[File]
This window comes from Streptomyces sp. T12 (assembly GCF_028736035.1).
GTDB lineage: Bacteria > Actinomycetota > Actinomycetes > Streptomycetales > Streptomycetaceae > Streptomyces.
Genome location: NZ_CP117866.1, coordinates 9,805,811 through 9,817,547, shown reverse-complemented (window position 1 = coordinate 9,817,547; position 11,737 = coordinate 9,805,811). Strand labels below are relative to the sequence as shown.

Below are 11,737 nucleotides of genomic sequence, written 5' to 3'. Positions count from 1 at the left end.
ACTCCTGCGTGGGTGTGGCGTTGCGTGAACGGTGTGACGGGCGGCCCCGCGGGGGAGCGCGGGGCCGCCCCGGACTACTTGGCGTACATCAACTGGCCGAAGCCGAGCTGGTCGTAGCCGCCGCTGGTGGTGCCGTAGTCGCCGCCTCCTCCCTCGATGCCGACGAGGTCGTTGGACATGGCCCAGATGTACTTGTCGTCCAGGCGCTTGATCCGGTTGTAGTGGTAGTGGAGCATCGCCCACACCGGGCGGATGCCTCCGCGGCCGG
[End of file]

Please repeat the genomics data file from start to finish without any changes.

This window comes from Streptomyces sp. T12 (assembly GCF_028736035.1).
GTDB lineage: Bacteria > Actinomycetota > Actinomycetes > Streptomycetales > Streptomycetaceae > Streptomyces.
Genome location: NZ_CP117866.1, coordinates 9,805,811 through 9,817,547, shown reverse-complemented (window position 1 = coordinate 9,817,547; position 11,737 = coordinate 9,805,811). Strand labels below are relative to the sequence as shown.

Below are 11,737 nucleotides of genomic sequence, written 5' to 3'. Positions count from 1 at the left end.
ACTCCTGCGTGGGTGTGGCGTTGCGTGAACGGTGTGACGGGCGGCCCCGCGGGGGAGCGCGGGGCCGCCCCGGACTACTTGGCGTACATCAACTGGCCGAAGCCGAGCTGGTCGTAGCCGCCGCTGGTGGTGCCGTAGTCGCCGCCTCCTCCCTCGATGCCGACGAGGTCGTTGGACATGGCCCAGATGTACTTGTCGTCCAGGCGCTTGATCCGGTTGTAGTGGTAGTGGAGCATCGCCCACACCGGGCGGATGCCTCCGCGGCCGG